Open banking can be a driving force for innovation in industries beyond banking. Securely accessible consumer transaction data is helping companies provide consumers with better financial offerings worldwide.
If correctly implemented, open banking initiatives could save UK consumers£18 billion in value, mostly with the help of finance management tools. Let’s look at 5 less-obvious open banking use-cases that are either in planning/ development stage or haven't been built yet.
Anyone who has ever traveled abroad is all too familiar with the long cues for passport checks. But not for much longer. The World Economic Forum is already testing a new initiative called the Known Traveller Digital Identity (KTDI) programme, which would allow passengers to fly between international destinations document-free. Passengers participating in the pilot project would be using their mobile phones to verify their identity, instead of a passport.
The UK government is likewise tackling this issue by issuing “a call for comments on the development of digital identities, including the role of the government and the private sector”. Both initiatives highlight the importance of private sector initiatives. The WEC report summaryoutlines that trustful cooperation “between international public and private sector partners” is one of the key factors “required for ensuring the safe and secure movement of people across borders.”
Private companies tackling this issue can use open banking as one of the pillars of travel identity verification. Opening and operating a bank account requires the same type of documentation required for travel. Open APIs can help digital identity providers access customer identities via their banking platform securely and quickly.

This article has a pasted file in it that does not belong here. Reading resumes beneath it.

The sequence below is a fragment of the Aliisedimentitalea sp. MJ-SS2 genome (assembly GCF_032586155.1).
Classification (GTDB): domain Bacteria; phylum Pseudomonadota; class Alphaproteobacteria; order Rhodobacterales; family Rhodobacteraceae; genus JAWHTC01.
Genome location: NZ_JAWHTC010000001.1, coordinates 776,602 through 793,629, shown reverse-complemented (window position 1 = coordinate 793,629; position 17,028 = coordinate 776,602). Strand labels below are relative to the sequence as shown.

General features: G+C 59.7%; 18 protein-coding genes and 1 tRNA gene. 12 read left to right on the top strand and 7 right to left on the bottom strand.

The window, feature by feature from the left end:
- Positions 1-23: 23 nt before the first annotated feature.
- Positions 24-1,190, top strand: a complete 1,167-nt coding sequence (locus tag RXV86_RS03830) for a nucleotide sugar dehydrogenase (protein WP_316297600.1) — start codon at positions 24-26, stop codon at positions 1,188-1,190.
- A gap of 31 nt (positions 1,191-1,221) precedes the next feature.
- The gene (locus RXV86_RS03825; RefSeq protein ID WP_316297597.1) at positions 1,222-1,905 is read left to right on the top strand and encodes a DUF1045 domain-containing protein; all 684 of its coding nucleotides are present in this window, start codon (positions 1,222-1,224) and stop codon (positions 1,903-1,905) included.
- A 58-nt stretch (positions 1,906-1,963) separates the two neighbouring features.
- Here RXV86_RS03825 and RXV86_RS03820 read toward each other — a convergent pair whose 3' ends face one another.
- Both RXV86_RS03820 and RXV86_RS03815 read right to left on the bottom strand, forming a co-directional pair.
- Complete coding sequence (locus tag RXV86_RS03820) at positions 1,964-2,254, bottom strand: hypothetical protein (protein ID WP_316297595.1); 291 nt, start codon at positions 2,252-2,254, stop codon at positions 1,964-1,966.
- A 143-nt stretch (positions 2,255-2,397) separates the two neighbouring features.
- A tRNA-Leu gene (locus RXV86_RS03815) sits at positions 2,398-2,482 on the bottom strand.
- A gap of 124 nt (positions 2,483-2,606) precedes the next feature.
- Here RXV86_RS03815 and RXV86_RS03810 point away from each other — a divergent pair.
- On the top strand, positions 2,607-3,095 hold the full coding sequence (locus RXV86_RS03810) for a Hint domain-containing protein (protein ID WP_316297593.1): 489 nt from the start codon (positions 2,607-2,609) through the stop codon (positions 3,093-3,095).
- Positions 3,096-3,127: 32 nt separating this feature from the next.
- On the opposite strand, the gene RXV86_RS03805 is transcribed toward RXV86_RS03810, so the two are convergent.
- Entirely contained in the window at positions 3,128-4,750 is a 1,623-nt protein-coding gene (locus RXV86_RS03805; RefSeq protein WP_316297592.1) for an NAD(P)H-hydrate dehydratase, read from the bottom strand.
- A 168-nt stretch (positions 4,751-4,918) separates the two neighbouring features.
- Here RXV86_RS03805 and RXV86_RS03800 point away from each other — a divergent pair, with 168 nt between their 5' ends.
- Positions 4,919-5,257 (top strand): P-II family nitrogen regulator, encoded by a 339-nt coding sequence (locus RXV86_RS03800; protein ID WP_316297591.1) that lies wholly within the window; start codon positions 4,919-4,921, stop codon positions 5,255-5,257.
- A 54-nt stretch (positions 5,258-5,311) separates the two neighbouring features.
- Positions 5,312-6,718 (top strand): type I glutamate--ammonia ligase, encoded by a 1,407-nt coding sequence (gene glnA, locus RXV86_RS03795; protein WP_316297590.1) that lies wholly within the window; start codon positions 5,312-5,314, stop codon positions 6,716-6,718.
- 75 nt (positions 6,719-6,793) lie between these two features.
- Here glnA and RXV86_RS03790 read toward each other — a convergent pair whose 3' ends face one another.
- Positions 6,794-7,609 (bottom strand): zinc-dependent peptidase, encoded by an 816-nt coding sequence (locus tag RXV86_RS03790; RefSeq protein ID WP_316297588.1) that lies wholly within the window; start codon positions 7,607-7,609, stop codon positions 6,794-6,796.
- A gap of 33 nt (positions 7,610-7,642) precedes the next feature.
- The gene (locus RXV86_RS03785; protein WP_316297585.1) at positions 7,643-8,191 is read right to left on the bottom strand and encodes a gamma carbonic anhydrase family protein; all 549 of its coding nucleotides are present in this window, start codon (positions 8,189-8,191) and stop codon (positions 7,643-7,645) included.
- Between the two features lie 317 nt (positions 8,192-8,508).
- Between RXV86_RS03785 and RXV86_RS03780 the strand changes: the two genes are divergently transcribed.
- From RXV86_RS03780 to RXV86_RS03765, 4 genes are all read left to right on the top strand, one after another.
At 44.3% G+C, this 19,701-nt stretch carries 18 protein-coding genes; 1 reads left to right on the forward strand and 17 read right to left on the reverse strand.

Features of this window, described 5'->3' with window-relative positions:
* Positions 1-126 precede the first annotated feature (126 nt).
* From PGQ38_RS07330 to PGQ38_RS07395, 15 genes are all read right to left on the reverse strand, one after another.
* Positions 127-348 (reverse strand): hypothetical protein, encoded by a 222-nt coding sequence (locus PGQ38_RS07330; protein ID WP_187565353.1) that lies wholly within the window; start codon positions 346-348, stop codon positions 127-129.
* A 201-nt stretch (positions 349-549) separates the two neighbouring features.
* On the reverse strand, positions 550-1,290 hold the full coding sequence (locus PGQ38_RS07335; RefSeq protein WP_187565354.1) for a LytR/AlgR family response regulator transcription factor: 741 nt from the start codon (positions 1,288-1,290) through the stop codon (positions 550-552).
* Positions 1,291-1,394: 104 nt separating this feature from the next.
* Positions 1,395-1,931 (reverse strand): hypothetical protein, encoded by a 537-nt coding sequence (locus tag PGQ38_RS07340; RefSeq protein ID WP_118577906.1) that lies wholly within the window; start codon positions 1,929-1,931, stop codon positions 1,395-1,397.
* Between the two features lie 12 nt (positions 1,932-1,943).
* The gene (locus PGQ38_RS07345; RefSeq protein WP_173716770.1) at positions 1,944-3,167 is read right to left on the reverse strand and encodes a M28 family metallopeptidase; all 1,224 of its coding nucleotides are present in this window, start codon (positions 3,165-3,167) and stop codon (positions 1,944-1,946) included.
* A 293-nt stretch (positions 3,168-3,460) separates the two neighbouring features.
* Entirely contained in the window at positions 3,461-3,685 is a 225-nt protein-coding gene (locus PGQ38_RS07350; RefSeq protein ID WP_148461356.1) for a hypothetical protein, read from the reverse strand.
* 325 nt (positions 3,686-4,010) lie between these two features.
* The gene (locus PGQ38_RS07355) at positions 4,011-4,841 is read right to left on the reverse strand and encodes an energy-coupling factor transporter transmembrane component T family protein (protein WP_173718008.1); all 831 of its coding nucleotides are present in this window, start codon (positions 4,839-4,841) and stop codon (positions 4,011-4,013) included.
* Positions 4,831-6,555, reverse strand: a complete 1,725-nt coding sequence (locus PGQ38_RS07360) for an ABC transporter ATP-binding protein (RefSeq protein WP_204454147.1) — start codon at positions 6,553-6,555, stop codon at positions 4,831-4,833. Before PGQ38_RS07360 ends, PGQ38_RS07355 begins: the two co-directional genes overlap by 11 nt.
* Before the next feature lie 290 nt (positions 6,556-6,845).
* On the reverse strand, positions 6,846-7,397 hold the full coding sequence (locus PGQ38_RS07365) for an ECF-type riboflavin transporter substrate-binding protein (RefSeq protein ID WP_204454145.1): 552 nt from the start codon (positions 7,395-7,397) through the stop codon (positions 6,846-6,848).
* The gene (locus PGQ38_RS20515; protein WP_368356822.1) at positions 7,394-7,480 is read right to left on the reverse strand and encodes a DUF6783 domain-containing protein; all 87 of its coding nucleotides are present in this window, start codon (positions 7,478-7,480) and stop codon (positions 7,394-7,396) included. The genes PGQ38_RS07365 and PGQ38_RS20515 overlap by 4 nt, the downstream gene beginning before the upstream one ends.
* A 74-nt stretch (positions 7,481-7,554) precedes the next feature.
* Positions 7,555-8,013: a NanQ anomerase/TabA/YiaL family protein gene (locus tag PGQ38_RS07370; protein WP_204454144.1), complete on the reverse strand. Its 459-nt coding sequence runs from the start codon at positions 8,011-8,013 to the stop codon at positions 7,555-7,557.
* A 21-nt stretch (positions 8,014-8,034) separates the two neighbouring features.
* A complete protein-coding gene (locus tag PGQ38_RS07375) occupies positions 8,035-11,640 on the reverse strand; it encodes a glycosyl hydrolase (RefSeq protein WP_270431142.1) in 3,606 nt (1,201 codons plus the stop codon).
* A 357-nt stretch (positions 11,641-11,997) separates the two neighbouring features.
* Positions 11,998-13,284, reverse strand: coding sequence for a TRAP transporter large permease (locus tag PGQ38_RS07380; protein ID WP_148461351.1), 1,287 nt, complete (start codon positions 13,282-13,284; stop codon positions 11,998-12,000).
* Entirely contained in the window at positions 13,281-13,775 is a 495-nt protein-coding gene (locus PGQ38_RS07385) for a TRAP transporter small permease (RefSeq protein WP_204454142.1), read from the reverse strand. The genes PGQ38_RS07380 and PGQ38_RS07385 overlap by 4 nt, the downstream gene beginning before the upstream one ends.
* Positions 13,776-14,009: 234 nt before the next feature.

Financial service providers using open banking are already helping consumers turn their financial behaviors into habits. Revolut, for example, offers users a categorised view of all their spending. And while the insights alone don't necessarily contribute to forming better habits, they're a useful tool nonetheless.
Innovative service providers can use consumer transaction data to offer apps aimed at forming new, healthier habits. One app that does this already is Spendee - the money manager and budget planner helps users control their wallets and expenses, see a comprehensive overview of their spending and save money by creating - and sticking to - a budget.
Research shows that it takes individuals anywhere from 18 - 254 days to form new habits. Financial services using open banking can help consumers along on this journey by providing quick and easy on-boarding, well-designed user experience and reliable platforms. Apart from budget control, open banking-powered apps can also assist consumers with forming financial investment, insurance and retirement habits.
Price, location and infrastructure are amongst the most important criteria when looking for an apartment. Real estate companies with vast databases can charge hefty commissions so individuals often look for housing options to local ad-powered platforms, social media and social community platforms.
Open banking enabled apps could help secure service providers suggest consumers the best possible apartment options in selected areas based on their actual spending preferences. Shopping at Walmart or Tesco? The ideal apartment should have one of those nearby. Spending on transportation? An app could help identify an area with the best bus connections.